I first created the lines for my rainbow and marked the colors that needed to be used with the first letter (R-red, O-orange, Y-yellow, G-green, B-blue and P-purple). I then mixed my watercolors into water. I used quite a bit of paint to keep the colors nice and bright.
It will be important to demonstrate ahead of time how to use the eye droppers if your students don’t know. Students can’t just plop a blob of paint on the paper. The idea is to use very small, very precise drops of paint in the assigned color area.
When the paint is dry, they can erase the pencil marks and add their names to the top in Rainbow colors.
Just so you know, the drops don’t dry quickly. So you will want to be carefully transferring your paper to a drying area. You don’t want the droplets to ‘run.’ It will take a couple of hours for them to soak in and dry.
STATION 7: LUCKY NUMBER BONDS
Missing addends can be a tricky skill. I love that I’m going to be able to give my kinders some extra practice with this skill during Morning Stations. Adding ‘gold nuggets‘ and some green tongs, will give this activity an added bit of novelty to make it fun and engaging. I placed them in a little Dollar General plastic hat to make it fun and they use tongs to place them on the mat.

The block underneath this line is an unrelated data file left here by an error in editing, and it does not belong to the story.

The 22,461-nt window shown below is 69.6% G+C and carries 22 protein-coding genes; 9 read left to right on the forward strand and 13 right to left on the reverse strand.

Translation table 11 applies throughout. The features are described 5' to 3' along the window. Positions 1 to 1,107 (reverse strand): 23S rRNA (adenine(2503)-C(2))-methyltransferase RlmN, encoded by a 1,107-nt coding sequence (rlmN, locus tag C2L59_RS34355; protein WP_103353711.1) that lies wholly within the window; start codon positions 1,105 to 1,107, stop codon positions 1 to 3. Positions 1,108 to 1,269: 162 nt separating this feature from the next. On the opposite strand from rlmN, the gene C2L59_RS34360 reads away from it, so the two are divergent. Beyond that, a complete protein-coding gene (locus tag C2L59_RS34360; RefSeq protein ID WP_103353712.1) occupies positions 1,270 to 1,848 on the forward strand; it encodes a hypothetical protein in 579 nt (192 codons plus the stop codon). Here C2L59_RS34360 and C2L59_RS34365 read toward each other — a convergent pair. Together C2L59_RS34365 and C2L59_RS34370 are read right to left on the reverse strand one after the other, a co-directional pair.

This is another self-correcting activity . . . I love love love when I can have a station be independent and have it give immediate feedback. This activity is just one of 15 from my St. Patrick’s Math Stations Galore packet. Students will select a playing card and place it on the playing mat. Using tongs, they will use gold nuggets, place them in the ‘bonds’ and determine how many more nuggets they need to make the indicated number.
After they complete the equation at the bottom of the mat, they can open the card to determine whether they are correct or not.
If you’d like to see more St. Patrick’s Day Math Station Activities, you can click HERE.
STATION 8: GREATER OR LESS LUCK
Yes, there are also such a thing as mini green ping-pong balls, and I have them. Ping pong balls have proven to be a class favorite. They are versatile and can be made into a bunch of great learning activities, plus when you add chopsticks or tongs, they are a fabulous fine motor skill builder.
What do you need: